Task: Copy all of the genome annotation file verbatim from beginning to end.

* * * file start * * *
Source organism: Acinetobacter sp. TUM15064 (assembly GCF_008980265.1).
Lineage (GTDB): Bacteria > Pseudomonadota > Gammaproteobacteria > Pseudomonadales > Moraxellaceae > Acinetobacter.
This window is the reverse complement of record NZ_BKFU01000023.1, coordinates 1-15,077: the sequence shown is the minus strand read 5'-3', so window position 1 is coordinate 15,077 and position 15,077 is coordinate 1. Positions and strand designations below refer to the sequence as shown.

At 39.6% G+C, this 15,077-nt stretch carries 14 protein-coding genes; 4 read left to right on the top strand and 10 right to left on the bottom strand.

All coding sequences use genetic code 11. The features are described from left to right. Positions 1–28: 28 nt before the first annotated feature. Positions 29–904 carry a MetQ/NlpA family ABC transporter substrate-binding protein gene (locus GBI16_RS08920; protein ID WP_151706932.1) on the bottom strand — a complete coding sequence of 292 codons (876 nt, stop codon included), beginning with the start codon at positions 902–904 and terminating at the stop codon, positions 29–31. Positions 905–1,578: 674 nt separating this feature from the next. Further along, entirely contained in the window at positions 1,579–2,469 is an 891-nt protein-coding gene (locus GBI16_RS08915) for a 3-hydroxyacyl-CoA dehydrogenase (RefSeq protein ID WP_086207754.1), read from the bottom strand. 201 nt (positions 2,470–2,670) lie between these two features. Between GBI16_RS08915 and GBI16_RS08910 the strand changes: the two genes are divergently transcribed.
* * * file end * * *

Source organism: Acinetobacter sp. TUM15064 (assembly GCF_008980265.1).
Lineage (GTDB): Bacteria > Pseudomonadota > Gammaproteobacteria > Pseudomonadales > Moraxellaceae > Acinetobacter.
This window is the reverse complement of record NZ_BKFU01000023.1, coordinates 1-15,077: the sequence shown is the minus strand read 5'-3', so window position 1 is coordinate 15,077 and position 15,077 is coordinate 1. Positions and strand designations below refer to the sequence as shown.

At 39.6% G+C, this 15,077-nt stretch carries 14 protein-coding genes; 4 read left to right on the top strand and 10 right to left on the bottom strand.

All coding sequences use genetic code 11. The features are described from left to right. Positions 1–28: 28 nt before the first annotated feature. Positions 29–904 carry a MetQ/NlpA family ABC transporter substrate-binding protein gene (locus GBI16_RS08920; protein ID WP_151706932.1) on the bottom strand — a complete coding sequence of 292 codons (876 nt, stop codon included), beginning with the start codon at positions 902–904 and terminating at the stop codon, positions 29–31. Positions 905–1,578: 674 nt separating this feature from the next. Further along, entirely contained in the window at positions 1,579–2,469 is an 891-nt protein-coding gene (locus GBI16_RS08915) for a 3-hydroxyacyl-CoA dehydrogenase (RefSeq protein ID WP_086207754.1), read from the bottom strand. 201 nt (positions 2,470–2,670) lie between these two features. Between GBI16_RS08915 and GBI16_RS08910 the strand changes: the two genes are divergently transcribed.